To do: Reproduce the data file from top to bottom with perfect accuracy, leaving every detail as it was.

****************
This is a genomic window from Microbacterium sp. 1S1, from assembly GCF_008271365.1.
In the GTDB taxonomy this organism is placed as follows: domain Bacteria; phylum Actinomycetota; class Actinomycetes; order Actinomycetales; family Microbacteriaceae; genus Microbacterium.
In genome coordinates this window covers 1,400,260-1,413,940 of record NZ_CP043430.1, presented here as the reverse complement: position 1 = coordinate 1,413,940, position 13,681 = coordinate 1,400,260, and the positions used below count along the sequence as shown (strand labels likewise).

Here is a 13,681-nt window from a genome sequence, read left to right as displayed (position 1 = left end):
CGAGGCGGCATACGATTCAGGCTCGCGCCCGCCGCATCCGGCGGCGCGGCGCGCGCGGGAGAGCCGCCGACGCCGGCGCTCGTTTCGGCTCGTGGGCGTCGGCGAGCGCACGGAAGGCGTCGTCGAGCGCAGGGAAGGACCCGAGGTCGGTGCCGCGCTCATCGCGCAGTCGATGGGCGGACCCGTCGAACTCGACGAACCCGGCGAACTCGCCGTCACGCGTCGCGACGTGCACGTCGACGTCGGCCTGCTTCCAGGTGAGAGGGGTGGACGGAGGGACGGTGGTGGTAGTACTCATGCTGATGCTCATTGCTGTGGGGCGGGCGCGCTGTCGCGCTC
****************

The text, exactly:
This is a genomic window from Microbacterium sp. 1S1, from assembly GCF_008271365.1.
In the GTDB taxonomy this organism is placed as follows: domain Bacteria; phylum Actinomycetota; class Actinomycetes; order Actinomycetales; family Microbacteriaceae; genus Microbacterium.
In genome coordinates this window covers 1,400,260-1,413,940 of record NZ_CP043430.1, presented here as the reverse complement: position 1 = coordinate 1,413,940, position 13,681 = coordinate 1,400,260, and the positions used below count along the sequence as shown (strand labels likewise).

Here is a 13,681-nt window from a genome sequence, read left to right as displayed (position 1 = left end):
CGAGGCGGCATACGATTCAGGCTCGCGCCCGCCGCATCCGGCGGCGCGGCGCGCGCGGGAGAGCCGCCGACGCCGGCGCTCGTTTCGGCTCGTGGGCGTCGGCGAGCGCACGGAAGGCGTCGTCGAGCGCAGGGAAGGACCCGAGGTCGGTGCCGCGCTCATCGCGCAGTCGATGGGCGGACCCGTCGAACTCGACGAACCCGGCGAACTCGCCGTCACGCGTCGCGACGTGCACGTCGACGTCGGCCTGCTTCCAGGTGAGAGGGGTGGACGGAGGGACGGTGGTGGTAGTACTCATGCTGATGCTCATTGCTGTGGGGCGGGCGCGCTGTCGCGCTC